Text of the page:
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Misplaced Women? sign on Pearson International Airport in Toronto

In Airports, Toronto on October 14, 2016 at 10:36 pm

On October 12, 2016. Bojana Videkanić was holding the “Misplaced Women?” sign on the Pearson International Airport in Toronto. She wrote about it:

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Photo: Tanja Ostojic

 

Tanja Ostojić has asked me to create a sign and hold it while waiting for her at the Pearson International Airport in Toronto. The sign read: “Misplaced Women?” which is also the title of Tanja’s piece that she will perform on Sunday October 16 at 2pm at tram stop downtown Toronto (corner of McCaul and Dunda streets) in front of the Art Gallery of Ontario, as part of the 7a*11d Festival in Toronto.

While standing there at the arrivals ramp at the airport, I quickly realized that in fact Tanja’s performance has already begun as people stared at the sign I was holding up. I had some confused looks from passersby. Several people stopped and asked what the sign was about. One man came around as asked where are these misplaced women? He was confused? I replied that it was a part of Tanja Ostojić’s art work relating it to refugees and migrant women.

A female security guard came to me asking about the sign, she approached and said:

— ”You know you will get a lot of people asking about the sign. They will think you might have some answers for them…” Then she said “you know, I am misplaced too”.

I explained what the project was about and she was quite enthusiastic about what it was, and said she will look up Tanja’s work.

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Further Misplaced Women? Toronto Program:

Tanja Ostojić’s artist talk as part of the panel on Migration, with Selma Selman, moderated by Bojana Videkanić, Saturday, October 15 at 12:30h at OCAD U RM 284, Toronto Canada.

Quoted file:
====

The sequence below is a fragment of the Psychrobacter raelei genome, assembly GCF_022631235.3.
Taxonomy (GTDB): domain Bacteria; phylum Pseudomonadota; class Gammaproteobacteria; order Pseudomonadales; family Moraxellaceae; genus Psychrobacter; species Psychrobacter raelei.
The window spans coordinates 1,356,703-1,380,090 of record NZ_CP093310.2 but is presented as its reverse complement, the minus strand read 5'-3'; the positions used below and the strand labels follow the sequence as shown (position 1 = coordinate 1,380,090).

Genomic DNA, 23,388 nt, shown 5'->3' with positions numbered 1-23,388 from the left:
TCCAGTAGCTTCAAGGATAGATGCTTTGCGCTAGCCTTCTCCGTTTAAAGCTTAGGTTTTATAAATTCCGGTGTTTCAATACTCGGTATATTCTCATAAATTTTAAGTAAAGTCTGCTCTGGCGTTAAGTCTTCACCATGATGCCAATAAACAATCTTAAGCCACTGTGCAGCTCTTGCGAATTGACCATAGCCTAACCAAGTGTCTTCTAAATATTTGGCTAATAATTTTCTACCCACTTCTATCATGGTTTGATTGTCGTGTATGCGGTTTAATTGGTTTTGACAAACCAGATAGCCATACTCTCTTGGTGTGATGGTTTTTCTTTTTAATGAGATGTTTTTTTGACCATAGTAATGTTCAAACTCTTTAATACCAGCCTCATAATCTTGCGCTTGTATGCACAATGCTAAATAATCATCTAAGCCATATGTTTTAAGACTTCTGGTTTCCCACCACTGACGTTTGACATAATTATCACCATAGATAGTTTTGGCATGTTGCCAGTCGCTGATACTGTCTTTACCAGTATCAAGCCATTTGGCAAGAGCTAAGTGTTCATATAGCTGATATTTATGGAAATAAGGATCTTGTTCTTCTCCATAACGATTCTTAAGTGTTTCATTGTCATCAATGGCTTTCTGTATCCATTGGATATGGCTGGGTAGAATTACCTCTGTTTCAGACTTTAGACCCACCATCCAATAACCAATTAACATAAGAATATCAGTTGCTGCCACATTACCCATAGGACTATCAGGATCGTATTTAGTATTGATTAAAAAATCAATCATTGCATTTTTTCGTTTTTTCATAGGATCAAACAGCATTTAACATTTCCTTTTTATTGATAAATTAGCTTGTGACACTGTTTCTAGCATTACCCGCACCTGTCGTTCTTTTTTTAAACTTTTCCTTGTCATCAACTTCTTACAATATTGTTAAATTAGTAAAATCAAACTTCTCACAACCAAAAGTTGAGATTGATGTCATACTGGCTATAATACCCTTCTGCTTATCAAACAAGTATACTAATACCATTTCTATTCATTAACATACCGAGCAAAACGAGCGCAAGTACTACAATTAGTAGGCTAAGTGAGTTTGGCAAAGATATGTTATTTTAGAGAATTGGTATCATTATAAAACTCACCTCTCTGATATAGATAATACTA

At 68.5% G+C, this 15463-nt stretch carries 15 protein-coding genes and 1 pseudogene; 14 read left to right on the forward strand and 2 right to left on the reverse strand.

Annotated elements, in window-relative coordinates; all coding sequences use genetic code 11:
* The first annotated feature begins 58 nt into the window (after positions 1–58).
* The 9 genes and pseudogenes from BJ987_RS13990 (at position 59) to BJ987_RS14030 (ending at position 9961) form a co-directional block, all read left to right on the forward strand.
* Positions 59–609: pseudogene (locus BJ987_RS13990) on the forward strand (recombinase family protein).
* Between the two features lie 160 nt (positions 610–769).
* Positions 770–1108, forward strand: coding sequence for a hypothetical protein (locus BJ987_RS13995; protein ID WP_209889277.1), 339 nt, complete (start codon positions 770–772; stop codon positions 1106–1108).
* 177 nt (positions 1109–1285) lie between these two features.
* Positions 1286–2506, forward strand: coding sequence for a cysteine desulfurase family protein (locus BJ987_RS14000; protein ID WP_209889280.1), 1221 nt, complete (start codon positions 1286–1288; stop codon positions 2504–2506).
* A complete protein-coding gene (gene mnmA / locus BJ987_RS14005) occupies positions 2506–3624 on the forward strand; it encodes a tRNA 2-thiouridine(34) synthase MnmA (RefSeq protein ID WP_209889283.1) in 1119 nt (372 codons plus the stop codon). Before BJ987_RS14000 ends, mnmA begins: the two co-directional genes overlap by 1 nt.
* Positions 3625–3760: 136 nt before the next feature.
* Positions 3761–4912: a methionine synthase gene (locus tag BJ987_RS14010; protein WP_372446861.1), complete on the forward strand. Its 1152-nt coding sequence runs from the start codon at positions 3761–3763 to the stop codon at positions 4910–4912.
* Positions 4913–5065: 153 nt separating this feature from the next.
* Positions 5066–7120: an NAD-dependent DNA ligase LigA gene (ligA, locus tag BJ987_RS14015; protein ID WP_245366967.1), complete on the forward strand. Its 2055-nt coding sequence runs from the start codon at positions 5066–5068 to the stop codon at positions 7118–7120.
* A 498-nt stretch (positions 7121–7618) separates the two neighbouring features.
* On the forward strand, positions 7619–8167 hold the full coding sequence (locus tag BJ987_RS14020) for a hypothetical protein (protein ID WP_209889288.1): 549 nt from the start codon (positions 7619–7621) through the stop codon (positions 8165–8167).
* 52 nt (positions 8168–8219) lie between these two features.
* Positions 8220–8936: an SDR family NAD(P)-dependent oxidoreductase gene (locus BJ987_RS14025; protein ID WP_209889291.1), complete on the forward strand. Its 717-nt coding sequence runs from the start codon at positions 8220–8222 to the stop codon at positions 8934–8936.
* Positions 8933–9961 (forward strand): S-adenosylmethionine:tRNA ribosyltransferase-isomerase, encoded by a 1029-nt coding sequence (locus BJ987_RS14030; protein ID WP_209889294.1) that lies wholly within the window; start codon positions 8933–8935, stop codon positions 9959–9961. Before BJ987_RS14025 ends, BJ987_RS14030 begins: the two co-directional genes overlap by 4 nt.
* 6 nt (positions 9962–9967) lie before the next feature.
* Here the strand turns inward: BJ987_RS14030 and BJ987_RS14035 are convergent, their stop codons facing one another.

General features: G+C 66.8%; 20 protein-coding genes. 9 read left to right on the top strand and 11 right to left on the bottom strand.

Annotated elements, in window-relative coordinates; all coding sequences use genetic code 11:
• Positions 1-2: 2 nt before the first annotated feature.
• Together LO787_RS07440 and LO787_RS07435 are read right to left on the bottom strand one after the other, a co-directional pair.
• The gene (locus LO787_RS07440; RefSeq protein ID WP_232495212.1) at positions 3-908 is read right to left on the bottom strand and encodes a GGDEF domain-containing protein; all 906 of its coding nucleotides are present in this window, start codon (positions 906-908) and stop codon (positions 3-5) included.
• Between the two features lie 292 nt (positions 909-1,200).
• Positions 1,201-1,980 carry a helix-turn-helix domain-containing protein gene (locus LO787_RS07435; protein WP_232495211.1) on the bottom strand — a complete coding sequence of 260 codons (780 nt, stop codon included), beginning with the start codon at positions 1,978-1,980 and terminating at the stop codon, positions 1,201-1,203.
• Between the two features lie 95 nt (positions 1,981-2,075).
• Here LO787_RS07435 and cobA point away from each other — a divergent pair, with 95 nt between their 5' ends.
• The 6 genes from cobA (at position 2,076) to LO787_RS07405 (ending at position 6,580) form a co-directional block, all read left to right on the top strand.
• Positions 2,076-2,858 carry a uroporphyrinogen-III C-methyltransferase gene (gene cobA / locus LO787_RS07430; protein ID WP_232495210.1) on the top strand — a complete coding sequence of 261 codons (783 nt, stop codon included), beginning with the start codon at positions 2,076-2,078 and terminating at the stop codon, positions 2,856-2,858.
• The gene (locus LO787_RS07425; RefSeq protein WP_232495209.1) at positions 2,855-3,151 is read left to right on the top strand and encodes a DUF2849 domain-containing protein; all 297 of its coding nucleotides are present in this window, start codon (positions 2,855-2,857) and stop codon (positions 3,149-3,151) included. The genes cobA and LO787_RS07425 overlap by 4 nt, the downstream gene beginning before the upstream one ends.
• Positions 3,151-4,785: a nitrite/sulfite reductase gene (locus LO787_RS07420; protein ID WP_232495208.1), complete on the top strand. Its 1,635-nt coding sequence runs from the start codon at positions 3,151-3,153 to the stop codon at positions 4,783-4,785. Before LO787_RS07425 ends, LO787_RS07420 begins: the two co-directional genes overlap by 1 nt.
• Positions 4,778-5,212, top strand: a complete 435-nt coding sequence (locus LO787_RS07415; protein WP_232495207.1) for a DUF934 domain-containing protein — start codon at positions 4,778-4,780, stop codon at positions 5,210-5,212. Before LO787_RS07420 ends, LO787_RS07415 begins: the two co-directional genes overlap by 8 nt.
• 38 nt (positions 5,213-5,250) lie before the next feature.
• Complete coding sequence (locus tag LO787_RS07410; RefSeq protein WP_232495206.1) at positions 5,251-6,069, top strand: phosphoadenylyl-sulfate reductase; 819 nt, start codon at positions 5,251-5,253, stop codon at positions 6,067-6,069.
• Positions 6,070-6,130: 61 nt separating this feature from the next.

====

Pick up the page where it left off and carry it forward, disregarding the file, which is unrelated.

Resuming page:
Tanja Ostojić, “Misplaced Women?” performance, Sunday October16 at 2 pm at tram stop downtown Toronto in front of the Art Gallery of Ontario, Toronto Canada.

Tanja Ostojić´s artist talk, Monday, Oct 17, at 6:30pm, University of Buffalo, 202 Center for the Arts, Amherst, NY 14260-6000, United States,

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Photo: Bojana Videkanic

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Bojana Videkanić is an artist, art historian and curator. Originally from Bosnia and Herzegovina, who came to Canada as a refugee. Videkanić now lives in Canada where she teaches at the University of Waterloo and is a member of the curatorial board of the 7a*11d International Performance Art Festival.  7a*11d festival, now in its 20th year, is one of the oldest and largest performance art festivals in Canada. The 7a*11d collective gathers over 20 international and national artists for each of its biannual festivals that takes place in the fall in Toronto: http://7a-11d.ca/